“Most recently, we had the opportunity to work with the Make-a-Wish Foundation, and were able to fulfill the wish of a young boy whose dream was to meet Evan and make a video with him at Legoland,” explains Jared. “It was a really incredible experience. YouTube has definitely opened many doors, and the kids have gotten to do some pretty amazing things.”
Expert Advice From Property Point On Taking Your Start-Up To The Next Level
Through Property Point, Shawn Theunissen and Desigan Chetty have worked with more than 170 businesses to help them scale. Here’s what your start-up should be focusing on, based on what they’ve learnt.
- Players: Shawn Theunissen and Desigan Chetty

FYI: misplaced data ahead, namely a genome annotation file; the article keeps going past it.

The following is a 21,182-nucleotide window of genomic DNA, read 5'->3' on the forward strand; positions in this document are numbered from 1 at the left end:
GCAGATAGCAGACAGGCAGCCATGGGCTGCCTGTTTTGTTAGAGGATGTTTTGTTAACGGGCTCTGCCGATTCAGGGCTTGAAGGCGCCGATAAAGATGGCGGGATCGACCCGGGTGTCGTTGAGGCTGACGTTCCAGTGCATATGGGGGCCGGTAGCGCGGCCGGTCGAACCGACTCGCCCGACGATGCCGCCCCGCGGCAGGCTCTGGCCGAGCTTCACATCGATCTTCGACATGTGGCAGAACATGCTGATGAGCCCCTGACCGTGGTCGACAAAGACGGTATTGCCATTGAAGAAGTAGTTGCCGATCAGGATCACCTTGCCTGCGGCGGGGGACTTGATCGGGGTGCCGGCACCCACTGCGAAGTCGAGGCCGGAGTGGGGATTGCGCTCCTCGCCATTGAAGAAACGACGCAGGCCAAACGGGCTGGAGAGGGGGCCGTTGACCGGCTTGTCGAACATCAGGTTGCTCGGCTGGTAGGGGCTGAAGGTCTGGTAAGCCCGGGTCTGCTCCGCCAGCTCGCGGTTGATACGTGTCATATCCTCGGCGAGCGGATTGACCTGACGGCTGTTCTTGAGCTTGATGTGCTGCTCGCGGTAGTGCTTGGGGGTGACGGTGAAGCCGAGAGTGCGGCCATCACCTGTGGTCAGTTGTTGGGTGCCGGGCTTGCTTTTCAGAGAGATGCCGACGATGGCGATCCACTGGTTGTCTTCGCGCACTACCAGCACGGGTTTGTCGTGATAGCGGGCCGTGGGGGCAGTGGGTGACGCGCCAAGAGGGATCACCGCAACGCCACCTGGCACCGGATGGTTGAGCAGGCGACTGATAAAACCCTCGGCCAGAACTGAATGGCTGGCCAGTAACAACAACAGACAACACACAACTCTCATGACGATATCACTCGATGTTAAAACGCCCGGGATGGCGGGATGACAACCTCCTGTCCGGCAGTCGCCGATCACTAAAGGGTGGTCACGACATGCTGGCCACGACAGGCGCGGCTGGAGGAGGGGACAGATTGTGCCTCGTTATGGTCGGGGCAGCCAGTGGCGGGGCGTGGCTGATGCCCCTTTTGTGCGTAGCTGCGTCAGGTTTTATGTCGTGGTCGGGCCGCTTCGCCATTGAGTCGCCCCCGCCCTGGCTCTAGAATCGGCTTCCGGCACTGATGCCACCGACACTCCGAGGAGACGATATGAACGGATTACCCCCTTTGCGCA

- Company: Property Point
- What they do: Property Point is an enterprise development initiative created by Growthpoint Properties, and is dedicated to unlocking opportunities for SMEs operating in South Africa’s property sector.
- Launched: 2008
- Visit: propertypoint.org.za
Through Property Point, Shawn Theunissen and his team have spent ten years learning what makes entrepreneurs tick and what small business owners need to implement to become medium and large business owners. In that time, over 170 businesses have moved through the programme.
While Property Point is an enterprise development (ED) initiative, the lessons are universal. If you want to take your start-up to the next level, this is a good place to start.
Risk, reputation and relationships
“We believe that everything in business comes down to the 3Rs: Risk, Reputation and Relationships. If you understand these three factors and how they influence your business and its growth, your chances of success will increase exponentially,” says Shawn Theunissen, Executive Corporate Social Responsibility at Growthpoint Properties and founder of Property Point.